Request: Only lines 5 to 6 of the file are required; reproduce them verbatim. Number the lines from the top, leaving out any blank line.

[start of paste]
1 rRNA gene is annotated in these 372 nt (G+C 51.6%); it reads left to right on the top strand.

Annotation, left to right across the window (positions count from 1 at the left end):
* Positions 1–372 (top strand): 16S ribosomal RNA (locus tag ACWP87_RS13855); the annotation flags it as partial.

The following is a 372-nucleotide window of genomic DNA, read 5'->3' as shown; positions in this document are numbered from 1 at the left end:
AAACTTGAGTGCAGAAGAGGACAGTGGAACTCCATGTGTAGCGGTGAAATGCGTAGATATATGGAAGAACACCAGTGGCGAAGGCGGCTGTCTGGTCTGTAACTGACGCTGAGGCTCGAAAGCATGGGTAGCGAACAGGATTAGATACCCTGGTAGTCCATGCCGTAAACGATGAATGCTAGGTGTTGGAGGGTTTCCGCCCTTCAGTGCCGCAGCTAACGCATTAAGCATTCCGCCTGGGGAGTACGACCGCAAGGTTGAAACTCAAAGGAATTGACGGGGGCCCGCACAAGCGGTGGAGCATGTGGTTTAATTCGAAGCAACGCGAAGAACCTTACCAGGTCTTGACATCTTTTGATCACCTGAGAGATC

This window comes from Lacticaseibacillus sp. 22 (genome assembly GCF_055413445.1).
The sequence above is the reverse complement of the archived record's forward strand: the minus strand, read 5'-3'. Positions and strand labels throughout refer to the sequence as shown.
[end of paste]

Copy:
AAACTTGAGTGCAGAAGAGGACAGTGGAACTCCATGTGTAGCGGTGAAATGCGTAGATATATGGAAGAACACCAGTGGCGAAGGCGGCTGTCTGGTCTGTAACTGACGCTGAGGCTCGAAAGCATGGGTAGCGAACAGGATTAGATACCCTGGTAGTCCATGCCGTAAACGATGAATGCTAGGTGTTGGAGGGTTTCCGCCCTTCAGTGCCGCAGCTAACGCATTAAGCATTCCGCCTGGGGAGTACGACCGCAAGGTTGAAACTCAAAGGAATTGACGGGGGCCCGCACAAGCGGTGGAGCATGTGGTTTAATTCGAAGCAACGCGAAGAACCTTACCAGGTCTTGACATCTTTTGATCACCTGAGAGATC

This window comes from Lacticaseibacillus sp. 22 (genome assembly GCF_055413445.1).